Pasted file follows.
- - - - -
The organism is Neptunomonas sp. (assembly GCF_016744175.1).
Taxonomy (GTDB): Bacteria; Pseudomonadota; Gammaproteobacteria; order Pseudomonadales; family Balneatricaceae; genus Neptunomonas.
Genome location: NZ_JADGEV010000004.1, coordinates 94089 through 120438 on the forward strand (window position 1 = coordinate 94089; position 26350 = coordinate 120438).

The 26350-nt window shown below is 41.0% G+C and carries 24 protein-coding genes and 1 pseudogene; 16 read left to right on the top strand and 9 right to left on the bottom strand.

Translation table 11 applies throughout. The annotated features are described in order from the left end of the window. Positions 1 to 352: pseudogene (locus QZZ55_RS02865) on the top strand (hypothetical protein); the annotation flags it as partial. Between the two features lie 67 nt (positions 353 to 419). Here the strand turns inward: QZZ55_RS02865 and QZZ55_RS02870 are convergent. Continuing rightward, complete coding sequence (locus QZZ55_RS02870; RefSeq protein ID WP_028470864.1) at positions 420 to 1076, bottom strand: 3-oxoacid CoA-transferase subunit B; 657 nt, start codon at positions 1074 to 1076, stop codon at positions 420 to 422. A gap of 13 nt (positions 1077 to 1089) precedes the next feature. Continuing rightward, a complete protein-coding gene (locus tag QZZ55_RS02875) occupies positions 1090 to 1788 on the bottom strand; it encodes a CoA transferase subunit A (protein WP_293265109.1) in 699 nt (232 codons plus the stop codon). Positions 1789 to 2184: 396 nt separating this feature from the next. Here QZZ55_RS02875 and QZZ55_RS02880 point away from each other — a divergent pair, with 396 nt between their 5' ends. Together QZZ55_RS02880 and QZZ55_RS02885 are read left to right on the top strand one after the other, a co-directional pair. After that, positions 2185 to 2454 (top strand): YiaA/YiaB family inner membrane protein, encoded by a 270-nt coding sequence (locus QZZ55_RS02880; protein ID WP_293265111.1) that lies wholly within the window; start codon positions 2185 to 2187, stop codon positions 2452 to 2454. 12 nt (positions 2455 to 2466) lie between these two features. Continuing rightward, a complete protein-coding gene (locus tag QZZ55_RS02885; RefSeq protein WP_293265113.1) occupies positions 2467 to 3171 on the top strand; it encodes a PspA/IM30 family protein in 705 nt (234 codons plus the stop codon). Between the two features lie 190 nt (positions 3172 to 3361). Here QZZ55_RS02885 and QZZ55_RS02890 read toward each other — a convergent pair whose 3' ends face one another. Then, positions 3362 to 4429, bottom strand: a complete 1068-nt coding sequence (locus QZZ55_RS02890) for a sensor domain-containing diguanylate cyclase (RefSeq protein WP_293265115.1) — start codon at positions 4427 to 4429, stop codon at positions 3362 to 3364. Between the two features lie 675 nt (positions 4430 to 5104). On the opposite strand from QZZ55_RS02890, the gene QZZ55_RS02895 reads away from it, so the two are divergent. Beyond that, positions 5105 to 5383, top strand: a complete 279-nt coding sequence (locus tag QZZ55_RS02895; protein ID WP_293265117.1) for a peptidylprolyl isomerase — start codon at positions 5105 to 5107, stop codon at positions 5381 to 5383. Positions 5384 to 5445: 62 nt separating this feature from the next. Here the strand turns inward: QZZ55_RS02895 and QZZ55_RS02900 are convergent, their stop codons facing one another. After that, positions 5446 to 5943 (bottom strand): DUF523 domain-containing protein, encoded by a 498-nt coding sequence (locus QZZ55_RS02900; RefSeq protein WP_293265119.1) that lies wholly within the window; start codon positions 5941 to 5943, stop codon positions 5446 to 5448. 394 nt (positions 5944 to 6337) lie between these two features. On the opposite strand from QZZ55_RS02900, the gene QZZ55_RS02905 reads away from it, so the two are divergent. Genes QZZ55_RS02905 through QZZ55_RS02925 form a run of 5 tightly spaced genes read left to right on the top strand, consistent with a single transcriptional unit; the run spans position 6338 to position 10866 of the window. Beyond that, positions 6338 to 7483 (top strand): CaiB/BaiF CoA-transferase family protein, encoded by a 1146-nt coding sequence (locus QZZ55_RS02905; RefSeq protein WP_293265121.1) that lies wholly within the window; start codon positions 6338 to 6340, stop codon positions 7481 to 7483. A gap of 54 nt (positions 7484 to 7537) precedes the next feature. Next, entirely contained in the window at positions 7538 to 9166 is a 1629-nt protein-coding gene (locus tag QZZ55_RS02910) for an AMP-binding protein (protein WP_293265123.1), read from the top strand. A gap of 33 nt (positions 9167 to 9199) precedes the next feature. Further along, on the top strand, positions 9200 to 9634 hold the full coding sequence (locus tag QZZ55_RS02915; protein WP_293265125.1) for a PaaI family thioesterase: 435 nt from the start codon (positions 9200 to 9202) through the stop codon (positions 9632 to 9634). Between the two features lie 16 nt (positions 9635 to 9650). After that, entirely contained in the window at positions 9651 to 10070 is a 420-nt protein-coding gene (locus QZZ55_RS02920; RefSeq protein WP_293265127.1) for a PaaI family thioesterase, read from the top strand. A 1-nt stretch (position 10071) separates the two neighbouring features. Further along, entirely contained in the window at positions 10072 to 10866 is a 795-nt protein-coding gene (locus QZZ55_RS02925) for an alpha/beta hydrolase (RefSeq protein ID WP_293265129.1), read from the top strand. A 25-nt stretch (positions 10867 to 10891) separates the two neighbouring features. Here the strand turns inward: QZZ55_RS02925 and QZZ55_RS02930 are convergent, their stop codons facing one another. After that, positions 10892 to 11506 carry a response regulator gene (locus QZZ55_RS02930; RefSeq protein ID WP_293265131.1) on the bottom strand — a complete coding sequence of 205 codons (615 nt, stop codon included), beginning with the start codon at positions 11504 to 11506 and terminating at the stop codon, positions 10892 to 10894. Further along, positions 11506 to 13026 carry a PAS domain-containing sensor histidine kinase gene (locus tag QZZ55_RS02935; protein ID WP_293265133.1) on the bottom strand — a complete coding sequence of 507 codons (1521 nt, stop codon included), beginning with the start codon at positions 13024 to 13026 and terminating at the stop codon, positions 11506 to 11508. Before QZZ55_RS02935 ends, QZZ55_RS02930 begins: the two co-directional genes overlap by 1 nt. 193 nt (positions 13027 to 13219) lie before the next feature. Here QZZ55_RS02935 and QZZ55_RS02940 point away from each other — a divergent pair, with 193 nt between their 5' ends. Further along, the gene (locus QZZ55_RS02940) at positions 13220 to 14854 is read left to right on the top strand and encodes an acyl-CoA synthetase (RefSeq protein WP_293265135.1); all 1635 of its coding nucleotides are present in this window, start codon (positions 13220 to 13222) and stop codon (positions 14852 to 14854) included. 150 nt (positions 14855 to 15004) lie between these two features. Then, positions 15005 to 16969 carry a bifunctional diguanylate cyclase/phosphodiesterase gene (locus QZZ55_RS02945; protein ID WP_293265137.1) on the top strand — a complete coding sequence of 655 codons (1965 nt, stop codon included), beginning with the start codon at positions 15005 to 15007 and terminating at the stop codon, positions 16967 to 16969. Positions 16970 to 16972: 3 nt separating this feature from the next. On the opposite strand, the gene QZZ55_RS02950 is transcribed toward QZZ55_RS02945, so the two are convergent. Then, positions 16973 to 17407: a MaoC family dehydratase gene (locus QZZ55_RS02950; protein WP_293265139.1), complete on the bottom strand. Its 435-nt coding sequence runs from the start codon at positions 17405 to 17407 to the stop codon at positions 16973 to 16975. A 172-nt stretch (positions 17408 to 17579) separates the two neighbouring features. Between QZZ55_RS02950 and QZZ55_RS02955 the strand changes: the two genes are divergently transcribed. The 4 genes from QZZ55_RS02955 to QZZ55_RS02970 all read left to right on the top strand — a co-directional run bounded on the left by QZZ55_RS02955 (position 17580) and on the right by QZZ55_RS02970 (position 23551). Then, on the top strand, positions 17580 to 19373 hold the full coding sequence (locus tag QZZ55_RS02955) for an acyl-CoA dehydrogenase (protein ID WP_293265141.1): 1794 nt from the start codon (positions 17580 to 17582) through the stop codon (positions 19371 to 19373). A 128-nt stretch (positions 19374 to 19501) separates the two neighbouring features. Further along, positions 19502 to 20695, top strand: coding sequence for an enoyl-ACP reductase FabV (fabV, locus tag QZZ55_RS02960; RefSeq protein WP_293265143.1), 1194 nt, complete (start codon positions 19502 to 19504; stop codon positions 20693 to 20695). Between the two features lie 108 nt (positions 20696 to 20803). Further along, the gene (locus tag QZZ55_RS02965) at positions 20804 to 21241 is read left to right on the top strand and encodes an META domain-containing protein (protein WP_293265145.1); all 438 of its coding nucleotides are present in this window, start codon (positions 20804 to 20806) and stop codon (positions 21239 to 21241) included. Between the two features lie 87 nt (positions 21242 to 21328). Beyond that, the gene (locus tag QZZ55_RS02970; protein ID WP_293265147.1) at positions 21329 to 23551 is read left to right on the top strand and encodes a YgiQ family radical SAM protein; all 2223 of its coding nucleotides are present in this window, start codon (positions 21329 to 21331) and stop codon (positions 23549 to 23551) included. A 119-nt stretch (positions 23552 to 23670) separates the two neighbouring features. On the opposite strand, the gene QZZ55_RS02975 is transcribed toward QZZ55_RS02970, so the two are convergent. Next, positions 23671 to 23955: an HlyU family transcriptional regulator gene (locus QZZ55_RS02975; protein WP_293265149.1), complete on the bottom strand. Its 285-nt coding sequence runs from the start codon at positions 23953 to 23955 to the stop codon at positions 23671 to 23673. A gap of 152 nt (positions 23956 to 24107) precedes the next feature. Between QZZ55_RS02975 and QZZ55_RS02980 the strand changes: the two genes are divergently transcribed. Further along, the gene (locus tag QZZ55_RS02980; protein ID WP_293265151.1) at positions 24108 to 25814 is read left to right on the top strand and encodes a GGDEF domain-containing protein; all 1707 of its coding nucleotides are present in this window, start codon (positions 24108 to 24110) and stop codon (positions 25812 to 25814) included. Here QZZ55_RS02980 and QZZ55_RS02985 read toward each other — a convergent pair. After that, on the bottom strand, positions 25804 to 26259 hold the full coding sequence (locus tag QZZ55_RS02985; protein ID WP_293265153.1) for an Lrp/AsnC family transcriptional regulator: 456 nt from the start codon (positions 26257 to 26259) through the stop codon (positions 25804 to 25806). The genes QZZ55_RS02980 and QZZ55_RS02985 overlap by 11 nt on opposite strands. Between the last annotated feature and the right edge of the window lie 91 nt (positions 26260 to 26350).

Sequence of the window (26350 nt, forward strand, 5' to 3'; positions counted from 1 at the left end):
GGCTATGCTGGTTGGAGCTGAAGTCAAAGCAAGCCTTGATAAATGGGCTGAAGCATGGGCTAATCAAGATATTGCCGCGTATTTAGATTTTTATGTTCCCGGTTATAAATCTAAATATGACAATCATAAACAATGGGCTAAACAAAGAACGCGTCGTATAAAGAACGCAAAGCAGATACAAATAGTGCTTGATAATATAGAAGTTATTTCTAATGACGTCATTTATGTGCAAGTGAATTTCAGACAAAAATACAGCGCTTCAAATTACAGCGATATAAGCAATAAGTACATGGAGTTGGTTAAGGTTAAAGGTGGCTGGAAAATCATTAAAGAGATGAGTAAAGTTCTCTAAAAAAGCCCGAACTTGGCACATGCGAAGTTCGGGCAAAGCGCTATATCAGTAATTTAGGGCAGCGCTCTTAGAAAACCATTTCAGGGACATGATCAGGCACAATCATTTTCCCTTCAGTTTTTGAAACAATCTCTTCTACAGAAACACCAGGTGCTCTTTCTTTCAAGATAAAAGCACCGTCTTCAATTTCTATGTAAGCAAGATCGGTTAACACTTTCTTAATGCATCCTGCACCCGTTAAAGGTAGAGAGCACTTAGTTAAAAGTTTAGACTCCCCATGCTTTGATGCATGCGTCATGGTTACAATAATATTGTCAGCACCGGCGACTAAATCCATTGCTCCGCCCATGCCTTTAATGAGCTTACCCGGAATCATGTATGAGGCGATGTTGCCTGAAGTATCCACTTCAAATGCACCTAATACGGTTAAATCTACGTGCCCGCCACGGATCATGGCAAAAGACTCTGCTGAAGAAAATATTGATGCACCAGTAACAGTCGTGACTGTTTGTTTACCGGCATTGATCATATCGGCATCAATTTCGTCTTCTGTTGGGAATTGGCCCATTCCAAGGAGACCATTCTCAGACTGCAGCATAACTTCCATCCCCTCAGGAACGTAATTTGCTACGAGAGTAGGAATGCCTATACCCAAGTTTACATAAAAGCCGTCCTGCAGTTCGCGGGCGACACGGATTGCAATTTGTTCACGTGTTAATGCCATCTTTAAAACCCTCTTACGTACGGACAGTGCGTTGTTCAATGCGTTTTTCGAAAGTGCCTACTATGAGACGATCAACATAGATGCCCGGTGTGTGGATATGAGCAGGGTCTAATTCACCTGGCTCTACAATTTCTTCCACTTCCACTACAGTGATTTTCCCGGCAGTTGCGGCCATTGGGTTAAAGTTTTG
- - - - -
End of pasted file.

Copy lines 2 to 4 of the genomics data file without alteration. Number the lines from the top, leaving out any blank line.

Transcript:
Taxonomy (GTDB): Bacteria; Pseudomonadota; Gammaproteobacteria; order Pseudomonadales; family Balneatricaceae; genus Neptunomonas.
Genome location: NZ_JADGEV010000004.1, coordinates 94089 through 120438 on the forward strand (window position 1 = coordinate 94089; position 26350 = coordinate 120438).

The 26350-nt window shown below is 41.0% G+C and carries 24 protein-coding genes and 1 pseudogene; 16 read left to right on the top strand and 9 right to left on the bottom strand.